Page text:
Dr Parmeet Kaur, Chief Dietitian, Dept of Dietetics, All India Institute of Medical Sciences, Delhi

By Charupadma Pati December 05, 2019

An exclusive interview with Dr Parmeet Kaur, chief dietitian, Dept of Dietetics, All India Institute of Medical Sciences, Delhi, on nutrition transition, wrong food choices and our health woes.

Dr Parmeet Kaur, Chief Dietitian, Dept of Dietetics, All India Institute of Medical Sciences, Delhi
Dr Parmeet Kaur, Chief Dietitian, Dept of Dietetics, All India Institute of Medical Sciences, Delhi.

(Picture Credit: Vivek Tripathy)

Q: Everybody is talking about a nutrition transition. What exactly is that?

A: Nutrition transition is a shift in our dietary pattern and energy expenditure. In India, it is evident that the way we eat now has changed. And this has been happening over the years. People  earlier used to depend on healthy foods. It is quite the opposite now. We are switching over to junk foods, rich in fats and sugar. This is a major factor which indicates a nutrition transition. Moreover, we are also leading a more sedentary life these days. Lack of exercise is a major factor contributing to the rise of major health problems these days.

Q: Both obesity and malnutrition are plaguing India. How tough is it for you to handle such a situation?

A: In India, we have both the problems: malnutrition as well as obesity. Food is still not available to people in many parts of the country. That is a major cause of malnutrition. When we talk about obesity, it is all about making wrong food choices. In this context, I would say that our traditional Indian diet contains complex fibres, which are really good for health. These days, we are switching over to refined foods that are very harmful. Therefore, it is the choice of the food that has a huge role to play in ensuring our overall health.

There is also a shift in food and built environment. We now live and work in an obesogenic environment, or an environment that promotes gaining weight. Earlier, when we had to call someone, we had landline phones, and we made the effort to walk and receive the calls. But now we have mobile phones, right in the palm of our hands. Even if are in the house, we sometimes call up another family member in another room. We had the habit of climbing up the stairs, but now we have lifts and escalators. Even children earlier used to go out to play footballs. Not they are focused on the computer.

There are many reasons which are responsible for our sedentary life. Air pollution is a major reason why there is less of physical activity among children. Morning walks have become hazardous, due to high pollution levels. Safety issues are a concern: women don’t go out for a walk after dark in many parts of the country. There is too much vehicular traffic on the roads, no proper tracks for walking or cycling. All that make our lives more sedentary.

Q: What sort of patients do you mostly see at AIIMS?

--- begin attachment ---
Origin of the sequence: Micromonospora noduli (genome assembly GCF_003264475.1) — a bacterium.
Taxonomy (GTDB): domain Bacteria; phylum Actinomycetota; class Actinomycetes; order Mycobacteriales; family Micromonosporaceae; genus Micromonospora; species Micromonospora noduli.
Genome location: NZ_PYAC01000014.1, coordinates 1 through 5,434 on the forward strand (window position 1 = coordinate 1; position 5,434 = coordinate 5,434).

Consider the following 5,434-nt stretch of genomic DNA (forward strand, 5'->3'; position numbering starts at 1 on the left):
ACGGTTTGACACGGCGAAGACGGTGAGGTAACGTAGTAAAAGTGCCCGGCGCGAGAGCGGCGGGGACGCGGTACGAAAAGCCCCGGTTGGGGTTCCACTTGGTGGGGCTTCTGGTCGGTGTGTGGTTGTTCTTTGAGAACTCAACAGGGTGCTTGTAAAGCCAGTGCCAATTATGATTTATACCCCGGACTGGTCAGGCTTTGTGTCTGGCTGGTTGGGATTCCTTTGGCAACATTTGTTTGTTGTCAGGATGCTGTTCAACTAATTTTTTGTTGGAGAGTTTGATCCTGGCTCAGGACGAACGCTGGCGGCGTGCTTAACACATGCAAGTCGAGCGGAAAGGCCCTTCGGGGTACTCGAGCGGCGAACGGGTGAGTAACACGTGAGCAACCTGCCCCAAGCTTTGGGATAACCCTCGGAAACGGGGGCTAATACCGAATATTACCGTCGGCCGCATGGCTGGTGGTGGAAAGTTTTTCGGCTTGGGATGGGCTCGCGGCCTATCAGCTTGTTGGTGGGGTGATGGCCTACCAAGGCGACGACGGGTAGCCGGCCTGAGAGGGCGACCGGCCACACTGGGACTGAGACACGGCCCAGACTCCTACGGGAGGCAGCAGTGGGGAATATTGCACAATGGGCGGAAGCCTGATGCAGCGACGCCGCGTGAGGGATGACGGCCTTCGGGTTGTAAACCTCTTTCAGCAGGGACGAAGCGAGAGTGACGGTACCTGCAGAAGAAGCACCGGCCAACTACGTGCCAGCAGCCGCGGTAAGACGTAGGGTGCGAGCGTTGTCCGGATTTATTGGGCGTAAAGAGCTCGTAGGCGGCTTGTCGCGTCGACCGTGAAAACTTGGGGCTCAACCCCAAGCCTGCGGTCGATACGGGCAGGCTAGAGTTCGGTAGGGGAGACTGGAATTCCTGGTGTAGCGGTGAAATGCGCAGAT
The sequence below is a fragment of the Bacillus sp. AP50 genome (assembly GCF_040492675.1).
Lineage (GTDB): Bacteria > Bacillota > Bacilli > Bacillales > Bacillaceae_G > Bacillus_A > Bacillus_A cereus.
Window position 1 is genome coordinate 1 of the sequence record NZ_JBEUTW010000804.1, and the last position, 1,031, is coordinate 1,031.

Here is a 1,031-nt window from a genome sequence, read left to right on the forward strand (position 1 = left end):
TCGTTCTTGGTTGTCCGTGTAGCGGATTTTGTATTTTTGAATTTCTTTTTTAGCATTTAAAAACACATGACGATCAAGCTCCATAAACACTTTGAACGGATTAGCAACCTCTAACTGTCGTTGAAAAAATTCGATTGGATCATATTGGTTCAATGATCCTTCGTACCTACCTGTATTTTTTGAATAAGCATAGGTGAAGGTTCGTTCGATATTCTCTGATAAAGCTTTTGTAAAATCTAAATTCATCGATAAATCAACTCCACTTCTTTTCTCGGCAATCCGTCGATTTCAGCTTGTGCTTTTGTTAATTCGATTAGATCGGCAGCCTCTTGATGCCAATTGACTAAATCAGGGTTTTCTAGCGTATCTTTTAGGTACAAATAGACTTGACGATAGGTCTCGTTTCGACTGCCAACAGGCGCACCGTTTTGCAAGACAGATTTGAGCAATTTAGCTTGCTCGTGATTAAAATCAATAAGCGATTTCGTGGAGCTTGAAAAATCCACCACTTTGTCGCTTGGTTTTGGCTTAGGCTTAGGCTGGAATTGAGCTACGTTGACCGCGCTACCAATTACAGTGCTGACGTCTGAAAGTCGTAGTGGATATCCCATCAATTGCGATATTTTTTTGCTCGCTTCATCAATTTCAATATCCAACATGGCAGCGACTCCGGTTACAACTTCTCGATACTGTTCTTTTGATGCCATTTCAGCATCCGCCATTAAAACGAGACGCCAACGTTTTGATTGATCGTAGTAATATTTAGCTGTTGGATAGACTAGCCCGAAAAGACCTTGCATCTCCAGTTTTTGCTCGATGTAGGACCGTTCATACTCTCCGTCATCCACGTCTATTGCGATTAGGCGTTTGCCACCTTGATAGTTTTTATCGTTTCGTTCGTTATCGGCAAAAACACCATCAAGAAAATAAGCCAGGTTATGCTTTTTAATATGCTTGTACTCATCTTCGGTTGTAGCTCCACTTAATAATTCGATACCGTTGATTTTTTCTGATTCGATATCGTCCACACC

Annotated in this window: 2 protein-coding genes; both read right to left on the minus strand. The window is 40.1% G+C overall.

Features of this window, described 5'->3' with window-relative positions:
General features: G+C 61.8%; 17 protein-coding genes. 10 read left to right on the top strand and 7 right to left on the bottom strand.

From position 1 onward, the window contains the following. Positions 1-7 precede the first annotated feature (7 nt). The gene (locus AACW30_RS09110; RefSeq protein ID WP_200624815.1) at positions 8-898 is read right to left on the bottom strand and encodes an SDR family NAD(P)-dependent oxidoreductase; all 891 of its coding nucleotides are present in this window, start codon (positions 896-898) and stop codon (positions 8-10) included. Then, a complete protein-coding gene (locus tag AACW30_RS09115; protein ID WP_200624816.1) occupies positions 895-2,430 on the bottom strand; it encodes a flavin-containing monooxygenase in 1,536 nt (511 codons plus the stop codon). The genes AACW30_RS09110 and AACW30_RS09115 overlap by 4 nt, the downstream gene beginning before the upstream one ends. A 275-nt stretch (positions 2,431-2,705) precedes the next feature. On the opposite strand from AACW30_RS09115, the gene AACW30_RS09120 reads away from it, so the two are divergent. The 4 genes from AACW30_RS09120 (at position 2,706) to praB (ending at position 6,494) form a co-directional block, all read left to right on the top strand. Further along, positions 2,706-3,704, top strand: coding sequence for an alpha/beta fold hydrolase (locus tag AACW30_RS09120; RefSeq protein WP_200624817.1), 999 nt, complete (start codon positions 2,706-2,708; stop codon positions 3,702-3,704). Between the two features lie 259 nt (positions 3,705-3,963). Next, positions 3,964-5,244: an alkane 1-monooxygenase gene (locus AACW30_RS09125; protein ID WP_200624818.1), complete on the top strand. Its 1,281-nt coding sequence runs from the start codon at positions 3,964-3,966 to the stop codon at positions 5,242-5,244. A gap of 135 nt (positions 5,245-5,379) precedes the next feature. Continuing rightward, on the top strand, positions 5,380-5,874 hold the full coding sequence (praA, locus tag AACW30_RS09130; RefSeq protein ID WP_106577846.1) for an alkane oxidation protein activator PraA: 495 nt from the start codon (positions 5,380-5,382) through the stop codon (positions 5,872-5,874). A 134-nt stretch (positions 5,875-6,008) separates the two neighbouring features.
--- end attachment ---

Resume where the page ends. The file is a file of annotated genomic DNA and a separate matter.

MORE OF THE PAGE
A: We mostly get referred patients, those who are at a critical stage. We get all sorts of patients, in our out patient department (OPD) where general medical consultations, and other allied services are done. And we also get critically-ill patients for the super-specialties. Their dietary needs and demands are diverse and we have to deal with that, depending upon the state of their diseases and disorders.

Q: How do you think that our relationship with foods has gone wrong? Please tell us from your experience with the patients.

A: India is the diabetic capital of the world. Looking at the recent statistics, there are about 68.2 million diabetics in the country. It has been said that by 2030 there will be around
98 million. So within 15 years, you will observe how there will be a significant rise in diabetes in our country. I remember that I joined AIIMS in 1990, at the Cardio-Neuro centre. Since then, patients with heart disease and stroke have gone up by 50 per cent. This implies that all the lifestyle-related diseases are on the rise.

Lifestyle-related diseases are a direct fall out of nutrition transition. The diabetic patients that come to us don’t just have diabetes. Along with that they also have a host of other problems: diabetic retinopathy, or diabetes complication that affects eyes; diabetes nephropathy affecting kidneys, neuropathy affecting nerves and so on.

We also see patients suffering from polycystic ovarian disease. Young women, as well as adolescent girls, suffer from this. Life has become so competitive, they study at home for long hours and in the process eat a lot and get obese. This causes hormonal changes, as a result of which, they experience irregular menstruation, hair growth, acne issues and so on.

Students come from far-flung places to study in Delhi. They often do not get nutritious, home-cooked food. They depend on ready-to-eat foods, the dabba system, dhabas and, of course, everybody now has food-delivery services at the tip of their fingers. They consume a whole range of foods in excess, often about 5,000 kilocalories a day. Big food brands that promote breakfast cereals and muesli, are high in sugar. Several beverage companies also have high quantities of sugar in their juices. Then there is social media which promotes new weight-loss challenges, which are highly unhealthy. This is also a part of nutrition-transition. All these are contributing to our deteriorating health conditions.